Work from home, coronavirus, cyclone Amphan


When you work in an office environment, you don’t realise just how dependent on technology you are. You tend to take for granted the large monitors, quick processors, fast Internet and round-the-clock IT support. And then comes a Covid-19 situation and you wake up to a laptop you aren’t well-acquainted with, a most unpredictable Internet connection and a deadline.

Working from home has been a revelation for many reasons, not least of which is the influence Internet speed has on my mood. Coffee, I used to believe, was the only mood-lifter I needed, my only addiction. During the lockdown, however, I gave up.

The first day I had to work from home, things went swimmingly. Of course, working on the laptop felt like walking under water — excruciatingly slow and a little blurred — and there was the constant tension that the dongle might give up. But that apart, I had beginner’s luck.

The next day too, the Internet behaved impeccably, lulling me into a sense of security. A false sense as it turned out because when I needed it most, the dongle just stopped functioning. What was worse, my mobile phone data, too, decided to take an impromptu holiday. It was a colleague’s good old BSNL broadband that came to the rescue.

I turned to IT support — they were still functioning, though remotely — and was asked to download two apps, one that measures Internet speed and another that tracks a user’s location. The first one told me I had a very slow Internet connection — nothing I did not know. And the second came up with a string of random letters and numbers and the latitude and longitude of my home. Not necessary, nevertheless good to know.

I sent screenshots of both apps and waited as patiently as possible.

The first day of waiting, I scrubbed the kitchen and snapped at my mother. The second day, I dusted and rearranged all the books at home — and believe me, I have quite a few stuffed bookshelves. The third day, I took my children to task for all the things they were supposed to do that week but didn’t. The fourth day, I called IT support and it was explained to me that it was out of their hands and in the service provider’s. I took a sleeping pill and went to bed early that day.

All through, I was technically working from home. By now, I had learnt to alter my work hours to suit the Internet speed. It seemed to favour early mornings and late nights. I arranged my household and childcare chores accordingly. In the meantime, my son’s online classes started and I had to forego my old standby, the mobile data.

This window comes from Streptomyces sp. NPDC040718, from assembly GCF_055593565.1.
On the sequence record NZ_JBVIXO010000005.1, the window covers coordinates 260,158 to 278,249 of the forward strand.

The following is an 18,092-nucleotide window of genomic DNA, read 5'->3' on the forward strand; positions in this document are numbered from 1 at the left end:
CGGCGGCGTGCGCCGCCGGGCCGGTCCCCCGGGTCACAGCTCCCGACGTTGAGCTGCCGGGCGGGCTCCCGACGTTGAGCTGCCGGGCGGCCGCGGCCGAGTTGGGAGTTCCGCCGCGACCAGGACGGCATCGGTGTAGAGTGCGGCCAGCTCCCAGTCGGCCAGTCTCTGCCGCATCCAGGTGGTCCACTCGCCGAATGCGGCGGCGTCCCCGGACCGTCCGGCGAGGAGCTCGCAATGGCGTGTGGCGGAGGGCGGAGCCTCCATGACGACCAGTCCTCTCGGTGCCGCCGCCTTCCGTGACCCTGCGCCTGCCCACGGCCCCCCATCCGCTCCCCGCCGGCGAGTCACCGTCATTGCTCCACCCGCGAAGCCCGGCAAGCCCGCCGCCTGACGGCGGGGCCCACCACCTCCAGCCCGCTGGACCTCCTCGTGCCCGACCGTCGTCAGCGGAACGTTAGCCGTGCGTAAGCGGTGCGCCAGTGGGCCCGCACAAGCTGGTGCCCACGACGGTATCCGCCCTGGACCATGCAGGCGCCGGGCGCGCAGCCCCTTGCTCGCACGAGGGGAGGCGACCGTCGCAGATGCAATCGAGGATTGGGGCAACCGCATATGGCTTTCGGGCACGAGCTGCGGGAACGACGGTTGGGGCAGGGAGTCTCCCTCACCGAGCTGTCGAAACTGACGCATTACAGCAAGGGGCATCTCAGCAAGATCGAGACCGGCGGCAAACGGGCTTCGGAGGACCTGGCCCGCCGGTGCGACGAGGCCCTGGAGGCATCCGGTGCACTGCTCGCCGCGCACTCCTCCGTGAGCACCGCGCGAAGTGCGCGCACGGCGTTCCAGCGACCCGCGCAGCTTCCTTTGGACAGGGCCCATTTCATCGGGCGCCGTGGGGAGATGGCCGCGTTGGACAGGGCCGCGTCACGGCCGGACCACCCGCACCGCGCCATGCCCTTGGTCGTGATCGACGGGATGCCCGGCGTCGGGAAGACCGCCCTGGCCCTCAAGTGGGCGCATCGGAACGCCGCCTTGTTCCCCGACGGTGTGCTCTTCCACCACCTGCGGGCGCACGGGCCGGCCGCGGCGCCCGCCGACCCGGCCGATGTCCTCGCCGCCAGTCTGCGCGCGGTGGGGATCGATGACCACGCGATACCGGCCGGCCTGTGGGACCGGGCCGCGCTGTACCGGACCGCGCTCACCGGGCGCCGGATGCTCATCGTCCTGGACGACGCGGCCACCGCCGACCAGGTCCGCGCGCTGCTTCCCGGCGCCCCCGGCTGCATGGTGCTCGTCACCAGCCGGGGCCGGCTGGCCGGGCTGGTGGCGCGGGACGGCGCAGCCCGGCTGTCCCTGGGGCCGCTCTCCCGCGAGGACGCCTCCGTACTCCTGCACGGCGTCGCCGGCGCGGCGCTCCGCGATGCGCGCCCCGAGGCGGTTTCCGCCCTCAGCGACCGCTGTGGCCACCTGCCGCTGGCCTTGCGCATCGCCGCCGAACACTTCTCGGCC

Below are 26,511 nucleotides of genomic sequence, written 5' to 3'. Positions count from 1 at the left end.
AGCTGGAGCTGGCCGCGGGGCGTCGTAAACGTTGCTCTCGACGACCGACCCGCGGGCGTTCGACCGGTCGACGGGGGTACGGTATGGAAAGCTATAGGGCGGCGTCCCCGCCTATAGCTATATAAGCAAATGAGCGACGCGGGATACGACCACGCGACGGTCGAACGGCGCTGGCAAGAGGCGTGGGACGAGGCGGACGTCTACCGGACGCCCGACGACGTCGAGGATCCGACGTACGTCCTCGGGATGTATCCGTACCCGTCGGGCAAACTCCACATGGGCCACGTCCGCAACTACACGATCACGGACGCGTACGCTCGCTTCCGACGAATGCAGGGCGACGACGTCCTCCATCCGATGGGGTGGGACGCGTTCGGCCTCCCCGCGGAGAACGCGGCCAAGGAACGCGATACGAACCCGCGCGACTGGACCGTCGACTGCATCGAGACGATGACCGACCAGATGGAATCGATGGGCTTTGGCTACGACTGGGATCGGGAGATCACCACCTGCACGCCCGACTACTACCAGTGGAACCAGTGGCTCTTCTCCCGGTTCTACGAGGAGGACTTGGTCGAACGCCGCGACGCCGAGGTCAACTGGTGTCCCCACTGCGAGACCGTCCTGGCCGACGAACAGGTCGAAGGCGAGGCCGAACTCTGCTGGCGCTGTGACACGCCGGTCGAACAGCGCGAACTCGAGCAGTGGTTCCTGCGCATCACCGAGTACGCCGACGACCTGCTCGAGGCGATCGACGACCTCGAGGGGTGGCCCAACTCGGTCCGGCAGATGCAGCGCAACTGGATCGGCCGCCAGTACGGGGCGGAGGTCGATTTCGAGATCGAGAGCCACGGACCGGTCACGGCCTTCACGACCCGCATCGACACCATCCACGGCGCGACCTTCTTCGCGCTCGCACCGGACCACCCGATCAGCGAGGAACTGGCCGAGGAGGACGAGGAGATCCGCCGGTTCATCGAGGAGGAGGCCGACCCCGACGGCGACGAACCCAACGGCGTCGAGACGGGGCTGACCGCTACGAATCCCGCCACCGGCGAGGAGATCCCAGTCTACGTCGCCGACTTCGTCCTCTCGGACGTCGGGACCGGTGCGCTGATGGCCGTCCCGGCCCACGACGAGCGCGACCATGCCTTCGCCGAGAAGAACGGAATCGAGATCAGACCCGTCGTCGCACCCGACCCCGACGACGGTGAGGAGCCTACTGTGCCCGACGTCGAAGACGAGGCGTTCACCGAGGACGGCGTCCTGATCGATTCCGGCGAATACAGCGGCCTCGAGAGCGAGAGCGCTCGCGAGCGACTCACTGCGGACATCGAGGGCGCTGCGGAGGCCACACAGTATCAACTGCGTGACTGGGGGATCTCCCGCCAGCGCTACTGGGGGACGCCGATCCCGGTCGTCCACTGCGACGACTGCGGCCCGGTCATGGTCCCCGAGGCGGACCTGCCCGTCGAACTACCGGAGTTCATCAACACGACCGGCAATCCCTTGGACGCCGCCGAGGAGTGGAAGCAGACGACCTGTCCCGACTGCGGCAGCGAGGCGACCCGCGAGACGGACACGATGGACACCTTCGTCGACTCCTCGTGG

At one point, I had a major meltdown, a screaming-in-public, only-second-time-in-my-life major. As soon as I finished apologising, I called everyone I could think of to understand how to procure pronto a broadband connection. It wasn’t too difficult and the very next day I was in possession of one 70Mbps fibre-optic Internet connection guaranteed to work come rain or storm.

I was walking on air and could barely stop smiling. At last I had an Internet connection that would work whenever it suited me and not the other way round.

I enthusiastically powered up the laptop that afternoon, raring to tackle all the pending work when I discovered that I couldn’t log in. Back I went scurrying to IT support. I was told my broadband categorised my office connection as unsafe. Really!

They provided me a workaround and also pointed out that my dongle would now work. I did not tell them that I had recently discovered a workaround of my own. If I left the dongle on the ledge of the balcony, it worked perfectly. So, after more than a month working from home, life was looking good. I had got used to working on the laptop and I had not one but two stable Internet connections.

It was, of course, too good to last.

Remember the fibre-optic broadband’s promise to work through wind and rain? Well, when it came to the crunch — in this case Cyclone Amphan — it did not. It did not even put up a fight; the connection stopped working as soon as there was a stiff breeze, way before the power went off.

The power did not come back for three days and the broadband connection kicked in after 10 days, with an apology from the cable company for the delay. The office Internet connection, too, succumbed to Amphan, putting paid to all our efforts to work from home. Back to office we went that week and what do you know, I was never happier to see a desktop computer.



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